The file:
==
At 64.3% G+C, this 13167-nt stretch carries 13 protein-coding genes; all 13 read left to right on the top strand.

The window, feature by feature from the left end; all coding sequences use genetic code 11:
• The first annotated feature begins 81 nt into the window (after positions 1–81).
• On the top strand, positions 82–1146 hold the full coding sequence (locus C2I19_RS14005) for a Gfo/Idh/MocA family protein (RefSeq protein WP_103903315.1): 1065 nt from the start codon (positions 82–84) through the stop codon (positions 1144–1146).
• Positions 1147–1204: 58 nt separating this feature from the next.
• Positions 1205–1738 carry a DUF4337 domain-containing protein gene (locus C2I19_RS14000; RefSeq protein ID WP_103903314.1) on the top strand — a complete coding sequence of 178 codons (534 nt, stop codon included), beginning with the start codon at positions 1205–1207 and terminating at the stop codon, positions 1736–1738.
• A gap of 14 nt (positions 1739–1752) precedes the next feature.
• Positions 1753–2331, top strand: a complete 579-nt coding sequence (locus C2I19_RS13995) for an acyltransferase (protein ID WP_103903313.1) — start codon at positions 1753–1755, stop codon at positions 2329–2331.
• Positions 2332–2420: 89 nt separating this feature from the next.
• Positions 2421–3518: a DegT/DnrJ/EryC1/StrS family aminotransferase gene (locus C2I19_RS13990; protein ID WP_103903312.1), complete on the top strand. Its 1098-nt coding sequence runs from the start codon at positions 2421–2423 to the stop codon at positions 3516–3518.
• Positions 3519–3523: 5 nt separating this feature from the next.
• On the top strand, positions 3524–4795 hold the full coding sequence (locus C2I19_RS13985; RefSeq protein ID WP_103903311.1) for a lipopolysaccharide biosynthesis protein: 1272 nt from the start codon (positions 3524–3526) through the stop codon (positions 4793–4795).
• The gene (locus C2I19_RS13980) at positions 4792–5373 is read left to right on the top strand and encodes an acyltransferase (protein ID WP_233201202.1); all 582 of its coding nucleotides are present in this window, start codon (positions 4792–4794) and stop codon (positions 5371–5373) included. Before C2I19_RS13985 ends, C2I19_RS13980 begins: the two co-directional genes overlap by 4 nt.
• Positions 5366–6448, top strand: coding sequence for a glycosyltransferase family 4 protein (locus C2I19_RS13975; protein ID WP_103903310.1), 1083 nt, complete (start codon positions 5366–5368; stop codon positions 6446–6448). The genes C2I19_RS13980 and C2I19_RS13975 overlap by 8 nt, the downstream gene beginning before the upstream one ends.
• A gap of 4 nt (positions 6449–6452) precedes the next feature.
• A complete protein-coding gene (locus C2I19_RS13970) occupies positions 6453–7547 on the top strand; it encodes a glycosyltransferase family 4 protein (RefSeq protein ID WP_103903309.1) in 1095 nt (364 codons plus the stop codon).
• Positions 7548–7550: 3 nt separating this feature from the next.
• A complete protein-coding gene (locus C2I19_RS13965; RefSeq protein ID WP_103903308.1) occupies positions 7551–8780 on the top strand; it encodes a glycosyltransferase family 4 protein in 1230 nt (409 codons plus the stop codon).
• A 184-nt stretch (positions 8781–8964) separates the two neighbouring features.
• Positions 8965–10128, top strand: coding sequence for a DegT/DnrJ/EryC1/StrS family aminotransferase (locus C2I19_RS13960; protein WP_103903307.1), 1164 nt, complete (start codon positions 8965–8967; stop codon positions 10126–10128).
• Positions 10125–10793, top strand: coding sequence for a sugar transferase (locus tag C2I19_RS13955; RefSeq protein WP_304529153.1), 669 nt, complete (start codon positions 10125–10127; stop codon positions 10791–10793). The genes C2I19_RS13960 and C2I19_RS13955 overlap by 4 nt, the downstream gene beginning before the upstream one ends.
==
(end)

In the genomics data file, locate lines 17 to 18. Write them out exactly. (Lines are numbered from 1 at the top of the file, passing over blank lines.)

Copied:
• Positions 7548–7550: 3 nt separating this feature from the next.
• A complete protein-coding gene (locus C2I19_RS13965; RefSeq protein ID WP_103903308.1) occupies positions 7551–8780 on the top strand; it encodes a glycosyltransferase family 4 protein in 1230 nt (409 codons plus the stop codon).